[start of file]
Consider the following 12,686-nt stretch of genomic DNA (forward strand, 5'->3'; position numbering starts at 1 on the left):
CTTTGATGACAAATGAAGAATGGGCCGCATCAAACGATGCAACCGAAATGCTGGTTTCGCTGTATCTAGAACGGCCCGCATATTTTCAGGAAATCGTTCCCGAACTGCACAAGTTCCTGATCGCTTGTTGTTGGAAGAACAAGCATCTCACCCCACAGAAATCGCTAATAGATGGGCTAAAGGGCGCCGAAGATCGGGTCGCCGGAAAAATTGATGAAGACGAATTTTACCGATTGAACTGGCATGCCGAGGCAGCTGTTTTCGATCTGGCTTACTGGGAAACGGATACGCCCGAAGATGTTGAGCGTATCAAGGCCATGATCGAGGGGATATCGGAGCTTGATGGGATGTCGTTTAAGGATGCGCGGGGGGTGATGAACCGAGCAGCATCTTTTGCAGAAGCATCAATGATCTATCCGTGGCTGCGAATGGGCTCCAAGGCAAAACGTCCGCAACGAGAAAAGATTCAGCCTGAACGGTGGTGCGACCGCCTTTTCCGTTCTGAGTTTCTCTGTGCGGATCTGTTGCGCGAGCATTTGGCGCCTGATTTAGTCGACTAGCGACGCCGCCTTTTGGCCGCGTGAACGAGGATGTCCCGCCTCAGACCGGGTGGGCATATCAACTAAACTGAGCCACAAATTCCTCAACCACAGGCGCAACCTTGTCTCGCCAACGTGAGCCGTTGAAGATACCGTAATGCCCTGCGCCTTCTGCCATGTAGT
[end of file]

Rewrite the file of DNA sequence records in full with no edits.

Consider the following 12,686-nt stretch of genomic DNA (forward strand, 5'->3'; position numbering starts at 1 on the left):
CTTTGATGACAAATGAAGAATGGGCCGCATCAAACGATGCAACCGAAATGCTGGTTTCGCTGTATCTAGAACGGCCCGCATATTTTCAGGAAATCGTTCCCGAACTGCACAAGTTCCTGATCGCTTGTTGTTGGAAGAACAAGCATCTCACCCCACAGAAATCGCTAATAGATGGGCTAAAGGGCGCCGAAGATCGGGTCGCCGGAAAAATTGATGAAGACGAATTTTACCGATTGAACTGGCATGCCGAGGCAGCTGTTTTCGATCTGGCTTACTGGGAAACGGATACGCCCGAAGATGTTGAGCGTATCAAGGCCATGATCGAGGGGATATCGGAGCTTGATGGGATGTCGTTTAAGGATGCGCGGGGGGTGATGAACCGAGCAGCATCTTTTGCAGAAGCATCAATGATCTATCCGTGGCTGCGAATGGGCTCCAAGGCAAAACGTCCGCAACGAGAAAAGATTCAGCCTGAACGGTGGTGCGACCGCCTTTTCCGTTCTGAGTTTCTCTGTGCGGATCTGTTGCGCGAGCATTTGGCGCCTGATTTAGTCGACTAGCGACGCCGCCTTTTGGCCGCGTGAACGAGGATGTCCCGCCTCAGACCGGGTGGGCATATCAACTAAACTGAGCCACAAATTCCTCAACCACAGGCGCAACCTTGTCTCGCCAACGTGAGCCGTTGAAGATACCGTAATGCCCTGCGCCTTCTGCCATGTAGT